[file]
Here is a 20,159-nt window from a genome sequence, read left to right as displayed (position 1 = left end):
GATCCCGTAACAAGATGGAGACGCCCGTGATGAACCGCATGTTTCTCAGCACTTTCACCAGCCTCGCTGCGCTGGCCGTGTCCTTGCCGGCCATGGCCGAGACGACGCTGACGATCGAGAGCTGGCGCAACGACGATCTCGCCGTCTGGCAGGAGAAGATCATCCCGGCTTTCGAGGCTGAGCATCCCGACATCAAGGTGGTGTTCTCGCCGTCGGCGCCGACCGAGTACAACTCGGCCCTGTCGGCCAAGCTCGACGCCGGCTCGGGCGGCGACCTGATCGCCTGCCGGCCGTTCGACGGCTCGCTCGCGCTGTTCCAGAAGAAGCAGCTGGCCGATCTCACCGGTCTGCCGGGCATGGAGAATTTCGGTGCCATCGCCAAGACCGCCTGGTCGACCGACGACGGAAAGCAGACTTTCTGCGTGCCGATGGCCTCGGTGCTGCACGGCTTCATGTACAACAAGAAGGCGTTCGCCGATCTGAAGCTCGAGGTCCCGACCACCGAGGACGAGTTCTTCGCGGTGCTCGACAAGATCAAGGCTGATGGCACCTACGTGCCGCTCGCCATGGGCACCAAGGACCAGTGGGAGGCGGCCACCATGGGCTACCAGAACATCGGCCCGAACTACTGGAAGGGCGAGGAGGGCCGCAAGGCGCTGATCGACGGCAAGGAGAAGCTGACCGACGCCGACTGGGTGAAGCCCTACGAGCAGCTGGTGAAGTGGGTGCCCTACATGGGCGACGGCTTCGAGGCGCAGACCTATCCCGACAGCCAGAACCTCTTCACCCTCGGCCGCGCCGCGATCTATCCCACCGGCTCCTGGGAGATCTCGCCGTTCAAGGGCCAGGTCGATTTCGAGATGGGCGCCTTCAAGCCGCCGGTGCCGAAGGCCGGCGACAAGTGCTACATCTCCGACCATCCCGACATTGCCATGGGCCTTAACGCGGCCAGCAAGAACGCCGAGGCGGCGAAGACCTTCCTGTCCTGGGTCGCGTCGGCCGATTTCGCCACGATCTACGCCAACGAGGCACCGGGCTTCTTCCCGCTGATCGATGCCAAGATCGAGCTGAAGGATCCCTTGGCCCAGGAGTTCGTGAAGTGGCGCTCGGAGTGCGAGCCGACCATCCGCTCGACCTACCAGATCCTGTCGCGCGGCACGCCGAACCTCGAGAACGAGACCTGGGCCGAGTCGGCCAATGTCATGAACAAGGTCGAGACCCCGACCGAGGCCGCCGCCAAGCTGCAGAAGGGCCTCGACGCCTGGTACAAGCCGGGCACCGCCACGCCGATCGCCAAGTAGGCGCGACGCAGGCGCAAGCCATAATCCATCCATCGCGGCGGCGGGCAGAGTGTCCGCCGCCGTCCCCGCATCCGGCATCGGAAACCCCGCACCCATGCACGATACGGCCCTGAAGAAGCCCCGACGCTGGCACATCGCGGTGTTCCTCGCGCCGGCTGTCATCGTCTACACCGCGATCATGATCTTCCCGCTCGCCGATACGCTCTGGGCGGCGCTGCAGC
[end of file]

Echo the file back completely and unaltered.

Here is a 20,159-nt window from a genome sequence, read left to right as displayed (position 1 = left end):
GATCCCGTAACAAGATGGAGACGCCCGTGATGAACCGCATGTTTCTCAGCACTTTCACCAGCCTCGCTGCGCTGGCCGTGTCCTTGCCGGCCATGGCCGAGACGACGCTGACGATCGAGAGCTGGCGCAACGACGATCTCGCCGTCTGGCAGGAGAAGATCATCCCGGCTTTCGAGGCTGAGCATCCCGACATCAAGGTGGTGTTCTCGCCGTCGGCGCCGACCGAGTACAACTCGGCCCTGTCGGCCAAGCTCGACGCCGGCTCGGGCGGCGACCTGATCGCCTGCCGGCCGTTCGACGGCTCGCTCGCGCTGTTCCAGAAGAAGCAGCTGGCCGATCTCACCGGTCTGCCGGGCATGGAGAATTTCGGTGCCATCGCCAAGACCGCCTGGTCGACCGACGACGGAAAGCAGACTTTCTGCGTGCCGATGGCCTCGGTGCTGCACGGCTTCATGTACAACAAGAAGGCGTTCGCCGATCTGAAGCTCGAGGTCCCGACCACCGAGGACGAGTTCTTCGCGGTGCTCGACAAGATCAAGGCTGATGGCACCTACGTGCCGCTCGCCATGGGCACCAAGGACCAGTGGGAGGCGGCCACCATGGGCTACCAGAACATCGGCCCGAACTACTGGAAGGGCGAGGAGGGCCGCAAGGCGCTGATCGACGGCAAGGAGAAGCTGACCGACGCCGACTGGGTGAAGCCCTACGAGCAGCTGGTGAAGTGGGTGCCCTACATGGGCGACGGCTTCGAGGCGCAGACCTATCCCGACAGCCAGAACCTCTTCACCCTCGGCCGCGCCGCGATCTATCCCACCGGCTCCTGGGAGATCTCGCCGTTCAAGGGCCAGGTCGATTTCGAGATGGGCGCCTTCAAGCCGCCGGTGCCGAAGGCCGGCGACAAGTGCTACATCTCCGACCATCCCGACATTGCCATGGGCCTTAACGCGGCCAGCAAGAACGCCGAGGCGGCGAAGACCTTCCTGTCCTGGGTCGCGTCGGCCGATTTCGCCACGATCTACGCCAACGAGGCACCGGGCTTCTTCCCGCTGATCGATGCCAAGATCGAGCTGAAGGATCCCTTGGCCCAGGAGTTCGTGAAGTGGCGCTCGGAGTGCGAGCCGACCATCCGCTCGACCTACCAGATCCTGTCGCGCGGCACGCCGAACCTCGAGAACGAGACCTGGGCCGAGTCGGCCAATGTCATGAACAAGGTCGAGACCCCGACCGAGGCCGCCGCCAAGCTGCAGAAGGGCCTCGACGCCTGGTACAAGCCGGGCACCGCCACGCCGATCGCCAAGTAGGCGCGACGCAGGCGCAAGCCATAATCCATCCATCGCGGCGGCGGGCAGAGTGTCCGCCGCCGTCCCCGCATCCGGCATCGGAAACCCCGCACCCATGCACGATACGGCCCTGAAGAAGCCCCGACGCTGGCACATCGCGGTGTTCCTCGCGCCGGCTGTCATCGTCTACACCGCGATCATGATCTTCCCGCTCGCCGATACGCTCTGGGCGGCGCTGCAGC